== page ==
1. Medical marijuana is overwhelmingly supported by the American public.

2. Federal efforts to shut down medical marijuana distribution in states were it is legal have failed utterly.

(This blog post was published by StoptheDrugWar.org's lobbying arm, the Drug Reform Coordination Network, which also shares the cost of maintaining this web site. DRCNet Foundation takes no positions on candidates for public office, in compliance with section 501(c)(3) of the Internal Revenue Code, and does not pay for reporting that could be interpreted or misinterpreted as doing so.)

Medical Marijuana: House Judiciary Chair Calls Out DEA on California Raids

Rep. John Conyers (D-MI), the powerful chairman of the House Judiciary Committee, has sent a letter to the DEA questioning its priorities and asking for an accounting of costs incurred in the dozens of raids it has launched against California medical marijuana patients and providers in the last two years. The letter could be the prelude to hearings on the topic, if medical marijuana defenders, including a number of elected officials, have their way.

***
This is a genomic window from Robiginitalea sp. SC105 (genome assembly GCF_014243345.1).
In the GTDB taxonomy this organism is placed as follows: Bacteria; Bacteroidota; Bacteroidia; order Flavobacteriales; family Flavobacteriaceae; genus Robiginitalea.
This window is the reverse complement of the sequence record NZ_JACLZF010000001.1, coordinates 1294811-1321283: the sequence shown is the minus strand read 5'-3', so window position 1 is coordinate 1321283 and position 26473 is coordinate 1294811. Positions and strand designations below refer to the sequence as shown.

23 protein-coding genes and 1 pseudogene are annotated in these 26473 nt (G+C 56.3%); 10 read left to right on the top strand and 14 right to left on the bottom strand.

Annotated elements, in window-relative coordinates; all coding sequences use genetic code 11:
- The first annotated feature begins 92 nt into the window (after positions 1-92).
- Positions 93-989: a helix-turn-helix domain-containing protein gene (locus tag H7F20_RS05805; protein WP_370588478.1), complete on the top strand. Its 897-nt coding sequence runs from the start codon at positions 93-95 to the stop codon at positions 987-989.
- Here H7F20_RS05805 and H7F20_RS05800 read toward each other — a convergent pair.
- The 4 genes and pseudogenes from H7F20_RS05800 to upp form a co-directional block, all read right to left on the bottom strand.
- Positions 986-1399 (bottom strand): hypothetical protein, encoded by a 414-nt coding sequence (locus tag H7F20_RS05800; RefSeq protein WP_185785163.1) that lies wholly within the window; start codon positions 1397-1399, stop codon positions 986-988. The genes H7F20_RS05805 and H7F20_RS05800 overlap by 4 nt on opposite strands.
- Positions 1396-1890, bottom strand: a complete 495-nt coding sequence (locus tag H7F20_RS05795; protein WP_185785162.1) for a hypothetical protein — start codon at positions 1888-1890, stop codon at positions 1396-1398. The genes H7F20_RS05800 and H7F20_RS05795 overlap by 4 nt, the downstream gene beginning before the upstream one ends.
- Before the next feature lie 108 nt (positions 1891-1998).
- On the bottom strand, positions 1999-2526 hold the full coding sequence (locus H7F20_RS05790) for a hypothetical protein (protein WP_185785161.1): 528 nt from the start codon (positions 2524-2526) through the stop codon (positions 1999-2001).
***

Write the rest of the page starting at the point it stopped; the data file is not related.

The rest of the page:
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John Conyers, at DRCNet event in 2005
In the April 29 letter to DEA Acting Administrator Michele Leonhart, Conyers wrote that he received numerous complaints from Californians, including elected officials, about "DEA enforcement tactics" regarding raids on medical marijuana dispensaries. The Californians were urging him to hold hearings, the chairman told Leonhart, but first, "I want to give you the opportunity to respond to these complaints."

Noting an increase in "paramilitary-style enforcement raids against individuals qualified to use medical marijuana under state law, their caregivers, and the dispensing collectives established to provide a safe place to access medical cannabis," as well as the sending of letters threatening property confiscation or even arrest to hundreds of landlords who rent to dispensaries, Conyers had a handful of pointed questions: